Contemporary society is rife with instability. Our active and invasive study of genetics has given life to one of the great specters of biological science: the clone. The scarcity of natural energy sources has led to an increased manipulation of atomic or nuclear energy and regressive environmental policies, resulting in a greater sense of danger for everyone. The promises of economic globalization have, in some cases, been delivered, but in many other ways globalization has created even greater gaps in social and economic life. Despite the expansion of our productive and technological capabilities, our workdays grow longer, not shorter. We find ourselves in exile from our families, our friends, and from other meaningful forms of social connection. And as "freedom" is bandied about in the popular press and media as the preeminent global social value, it actually seems that the reigning contemporary ethos of our time is stress and anxiety. While Raphael Sassower's previous work has focused extensively on science and technology, this book is significantly different. It is an urgent commentary in the tradition of Herbert Marcuse's One Dimensional Man or even Sigmund Freud's Civilization and Its Discontents; a culmination of many years of research and thought carefully arranged into an extended essay on our contemporary social, cultural, and existential orientation in the modern world. This book is written for advanced graduate students, informed and concerned citizenry, and especially the young student who, in the face of mounting anxiety, must be able to make critical choices towards an uncertain future.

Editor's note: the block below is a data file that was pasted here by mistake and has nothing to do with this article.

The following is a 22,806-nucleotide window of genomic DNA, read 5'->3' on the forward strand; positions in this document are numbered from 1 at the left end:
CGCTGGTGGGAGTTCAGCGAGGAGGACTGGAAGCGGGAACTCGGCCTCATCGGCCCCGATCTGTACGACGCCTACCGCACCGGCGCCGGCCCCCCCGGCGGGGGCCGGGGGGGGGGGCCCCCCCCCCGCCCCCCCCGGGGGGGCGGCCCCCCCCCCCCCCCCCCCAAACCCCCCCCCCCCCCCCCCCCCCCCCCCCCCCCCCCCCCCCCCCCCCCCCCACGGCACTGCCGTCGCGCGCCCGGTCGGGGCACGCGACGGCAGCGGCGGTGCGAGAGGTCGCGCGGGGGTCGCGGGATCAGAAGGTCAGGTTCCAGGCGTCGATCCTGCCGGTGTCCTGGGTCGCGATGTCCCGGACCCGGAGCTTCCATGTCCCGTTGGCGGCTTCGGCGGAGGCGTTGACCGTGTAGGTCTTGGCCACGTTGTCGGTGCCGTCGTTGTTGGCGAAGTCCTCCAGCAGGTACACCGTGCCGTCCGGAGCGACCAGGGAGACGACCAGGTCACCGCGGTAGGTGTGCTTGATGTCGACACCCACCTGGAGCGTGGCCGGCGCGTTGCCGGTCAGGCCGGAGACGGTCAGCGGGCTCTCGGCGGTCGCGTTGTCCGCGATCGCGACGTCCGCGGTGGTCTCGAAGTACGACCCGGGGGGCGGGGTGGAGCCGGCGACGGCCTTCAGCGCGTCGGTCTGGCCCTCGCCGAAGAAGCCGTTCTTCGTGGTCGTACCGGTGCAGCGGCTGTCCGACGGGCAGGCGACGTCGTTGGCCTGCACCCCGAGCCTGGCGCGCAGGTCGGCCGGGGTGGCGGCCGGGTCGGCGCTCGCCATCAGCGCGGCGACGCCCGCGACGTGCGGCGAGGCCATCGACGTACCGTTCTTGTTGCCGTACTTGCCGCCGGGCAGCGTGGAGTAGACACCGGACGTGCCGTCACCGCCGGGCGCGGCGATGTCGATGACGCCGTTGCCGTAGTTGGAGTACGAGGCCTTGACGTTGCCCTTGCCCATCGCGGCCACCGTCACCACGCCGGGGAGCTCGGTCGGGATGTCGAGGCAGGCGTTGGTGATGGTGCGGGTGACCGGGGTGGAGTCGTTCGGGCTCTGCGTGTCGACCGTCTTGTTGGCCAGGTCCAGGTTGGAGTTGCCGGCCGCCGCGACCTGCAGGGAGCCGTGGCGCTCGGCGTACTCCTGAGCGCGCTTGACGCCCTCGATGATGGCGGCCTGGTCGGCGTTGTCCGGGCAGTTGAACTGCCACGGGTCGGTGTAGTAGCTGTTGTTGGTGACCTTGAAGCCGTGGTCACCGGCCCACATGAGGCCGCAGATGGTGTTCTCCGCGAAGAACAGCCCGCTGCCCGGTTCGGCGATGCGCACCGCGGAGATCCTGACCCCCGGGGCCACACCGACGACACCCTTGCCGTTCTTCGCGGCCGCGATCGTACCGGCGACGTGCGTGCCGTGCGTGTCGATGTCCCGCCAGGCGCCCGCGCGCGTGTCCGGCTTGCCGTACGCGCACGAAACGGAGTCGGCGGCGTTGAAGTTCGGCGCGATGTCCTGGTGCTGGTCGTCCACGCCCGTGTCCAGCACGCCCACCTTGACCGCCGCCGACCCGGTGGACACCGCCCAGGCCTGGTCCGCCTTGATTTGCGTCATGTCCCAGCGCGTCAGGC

Raphael Sassower has written a veritable guide to the perplexed individuals who suffer the uncertainties of our contemporary world without tools such as political power or social organization to address the many disasters which confront them. What is unique about this book is its unapologetic existentialism and its refusal to blame the victims for their fate. This book will be useful for the despairing because it gives a measure of hope. -- Stanley Aronowitz, CUNY Graduate Center, author of From the Ashes of the Old: American Labor and America's Future
Sassower's insights and suggestions offer a lively and illuminating if not always convincing perspective on issues with which the reader in philosophy and ethics of technology will be familiar. * Bridges *
In Confronting Disaster, Raphael Sassower masterfully presents a perennial philosophy for the postmodern condition. His intriguing mix of existentialism and stoicism steers the reader to 'peace of mind' in a time when most pundits veer between Scylla of complacency and the Charybdis of despair. To those who believe that professional philosophers can no longer address 'the meaning of life' in lay terms, I would direct them to this book as a shining example of how it can be done. -- Steve Fuller, Auguste Comte Chair in Social Epistemology, University of Warwick, author of The Intellectual